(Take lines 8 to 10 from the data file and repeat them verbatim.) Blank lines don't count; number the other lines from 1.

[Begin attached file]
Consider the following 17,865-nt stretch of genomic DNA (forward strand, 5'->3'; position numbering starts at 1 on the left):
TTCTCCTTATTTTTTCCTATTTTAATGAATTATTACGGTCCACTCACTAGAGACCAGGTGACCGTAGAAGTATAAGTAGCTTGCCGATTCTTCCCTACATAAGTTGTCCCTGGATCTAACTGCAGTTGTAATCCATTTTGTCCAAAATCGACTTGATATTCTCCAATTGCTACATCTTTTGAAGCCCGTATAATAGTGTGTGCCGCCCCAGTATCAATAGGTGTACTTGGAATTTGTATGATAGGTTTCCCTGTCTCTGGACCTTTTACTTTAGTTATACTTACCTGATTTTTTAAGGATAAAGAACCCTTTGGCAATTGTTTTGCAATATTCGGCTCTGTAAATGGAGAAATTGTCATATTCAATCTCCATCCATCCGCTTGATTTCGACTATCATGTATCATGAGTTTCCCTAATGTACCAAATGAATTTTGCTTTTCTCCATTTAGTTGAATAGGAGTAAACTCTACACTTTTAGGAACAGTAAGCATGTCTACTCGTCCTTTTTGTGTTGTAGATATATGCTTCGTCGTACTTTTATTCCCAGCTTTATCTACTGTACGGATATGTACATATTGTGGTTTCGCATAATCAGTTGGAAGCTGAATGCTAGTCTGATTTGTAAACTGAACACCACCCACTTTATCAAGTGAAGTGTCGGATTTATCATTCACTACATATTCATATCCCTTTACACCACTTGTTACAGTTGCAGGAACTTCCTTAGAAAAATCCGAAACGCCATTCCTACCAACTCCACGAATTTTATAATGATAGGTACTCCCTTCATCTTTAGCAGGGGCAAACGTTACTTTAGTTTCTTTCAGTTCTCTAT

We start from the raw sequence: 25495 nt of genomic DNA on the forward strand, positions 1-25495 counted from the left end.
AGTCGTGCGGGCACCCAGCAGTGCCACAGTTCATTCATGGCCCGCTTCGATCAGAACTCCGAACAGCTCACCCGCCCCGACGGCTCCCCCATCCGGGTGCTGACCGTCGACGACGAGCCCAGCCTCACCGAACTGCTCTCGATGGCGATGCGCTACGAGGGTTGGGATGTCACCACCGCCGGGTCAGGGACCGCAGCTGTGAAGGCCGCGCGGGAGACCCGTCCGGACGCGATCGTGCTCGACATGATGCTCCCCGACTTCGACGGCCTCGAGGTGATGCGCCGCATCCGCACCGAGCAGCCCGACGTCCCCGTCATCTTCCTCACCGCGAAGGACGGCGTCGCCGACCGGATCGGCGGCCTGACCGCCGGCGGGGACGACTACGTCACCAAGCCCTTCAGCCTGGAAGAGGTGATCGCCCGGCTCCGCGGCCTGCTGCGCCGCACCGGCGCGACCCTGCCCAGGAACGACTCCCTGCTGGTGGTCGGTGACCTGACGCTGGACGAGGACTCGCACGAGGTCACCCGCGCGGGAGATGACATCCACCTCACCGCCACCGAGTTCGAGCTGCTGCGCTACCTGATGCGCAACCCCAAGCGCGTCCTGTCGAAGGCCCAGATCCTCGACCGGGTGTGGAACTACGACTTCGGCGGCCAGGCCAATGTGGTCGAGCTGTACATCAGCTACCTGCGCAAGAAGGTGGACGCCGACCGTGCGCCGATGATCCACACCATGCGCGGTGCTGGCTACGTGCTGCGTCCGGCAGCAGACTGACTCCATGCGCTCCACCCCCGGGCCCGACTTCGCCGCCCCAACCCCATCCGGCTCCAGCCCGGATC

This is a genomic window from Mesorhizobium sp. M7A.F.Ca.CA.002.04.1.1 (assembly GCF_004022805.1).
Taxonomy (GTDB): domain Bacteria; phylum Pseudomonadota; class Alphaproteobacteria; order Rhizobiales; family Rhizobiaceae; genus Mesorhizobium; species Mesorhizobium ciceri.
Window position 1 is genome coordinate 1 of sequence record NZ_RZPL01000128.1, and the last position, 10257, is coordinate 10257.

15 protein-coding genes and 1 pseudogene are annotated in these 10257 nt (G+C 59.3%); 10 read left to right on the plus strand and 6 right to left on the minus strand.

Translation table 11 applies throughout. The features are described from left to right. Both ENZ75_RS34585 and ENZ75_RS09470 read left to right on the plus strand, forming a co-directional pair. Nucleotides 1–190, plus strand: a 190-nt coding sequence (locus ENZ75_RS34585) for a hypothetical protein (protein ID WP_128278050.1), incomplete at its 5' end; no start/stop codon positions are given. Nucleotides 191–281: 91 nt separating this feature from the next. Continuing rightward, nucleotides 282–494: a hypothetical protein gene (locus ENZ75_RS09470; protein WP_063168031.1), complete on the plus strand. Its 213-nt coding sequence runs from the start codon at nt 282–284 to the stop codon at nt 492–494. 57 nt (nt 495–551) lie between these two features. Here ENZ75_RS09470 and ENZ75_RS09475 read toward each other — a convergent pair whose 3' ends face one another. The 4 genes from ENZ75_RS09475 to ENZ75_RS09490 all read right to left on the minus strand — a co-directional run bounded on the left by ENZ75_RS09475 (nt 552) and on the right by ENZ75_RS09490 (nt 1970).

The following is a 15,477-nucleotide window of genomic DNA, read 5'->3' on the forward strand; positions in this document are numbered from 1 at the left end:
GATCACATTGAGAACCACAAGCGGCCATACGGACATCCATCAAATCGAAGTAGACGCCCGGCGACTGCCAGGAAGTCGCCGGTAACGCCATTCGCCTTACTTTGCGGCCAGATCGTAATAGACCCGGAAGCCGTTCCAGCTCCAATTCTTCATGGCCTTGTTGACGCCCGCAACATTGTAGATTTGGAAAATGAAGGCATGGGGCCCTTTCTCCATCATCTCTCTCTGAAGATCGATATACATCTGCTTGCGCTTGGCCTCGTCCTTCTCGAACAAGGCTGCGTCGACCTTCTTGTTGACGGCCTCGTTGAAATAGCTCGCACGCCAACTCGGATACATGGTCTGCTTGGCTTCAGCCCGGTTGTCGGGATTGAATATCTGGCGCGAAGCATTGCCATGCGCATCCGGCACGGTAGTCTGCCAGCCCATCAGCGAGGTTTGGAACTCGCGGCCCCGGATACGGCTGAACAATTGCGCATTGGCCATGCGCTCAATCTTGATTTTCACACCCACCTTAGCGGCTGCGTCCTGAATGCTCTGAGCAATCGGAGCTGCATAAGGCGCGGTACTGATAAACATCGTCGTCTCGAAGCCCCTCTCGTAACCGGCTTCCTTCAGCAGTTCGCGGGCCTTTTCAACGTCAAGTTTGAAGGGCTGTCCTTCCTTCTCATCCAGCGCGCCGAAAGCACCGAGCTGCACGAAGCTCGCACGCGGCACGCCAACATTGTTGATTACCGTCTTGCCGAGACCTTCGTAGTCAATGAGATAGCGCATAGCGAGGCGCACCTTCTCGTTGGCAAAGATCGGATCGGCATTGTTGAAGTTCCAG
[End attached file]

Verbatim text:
15 protein-coding genes and 1 pseudogene are annotated in these 10257 nt (G+C 59.3%); 10 read left to right on the plus strand and 6 right to left on the minus strand.

Translation table 11 applies throughout. The features are described from left to right. Both ENZ75_RS34585 and ENZ75_RS09470 read left to right on the plus strand, forming a co-directional pair. Nucleotides 1–190, plus strand: a 190-nt coding sequence (locus ENZ75_RS34585) for a hypothetical protein (protein ID WP_128278050.1), incomplete at its 5' end; no start/stop codon positions are given. Nucleotides 191–281: 91 nt separating this feature from the next. Continuing rightward, nucleotides 282–494: a hypothetical protein gene (locus ENZ75_RS09470; protein WP_063168031.1), complete on the plus strand. Its 213-nt coding sequence runs from the start codon at nt 282–284 to the stop codon at nt 492–494. 57 nt (nt 495–551) lie between these two features. Here ENZ75_RS09470 and ENZ75_RS09475 read toward each other — a convergent pair whose 3' ends face one another. The 4 genes from ENZ75_RS09475 to ENZ75_RS09490 all read right to left on the minus strand — a co-directional run bounded on the left by ENZ75_RS09475 (nt 552) and on the right by ENZ75_RS09490 (nt 1970).

The following is a 15,477-nucleotide window of genomic DNA, read 5'->3' on the forward strand; positions in this document are numbered from 1 at the left end: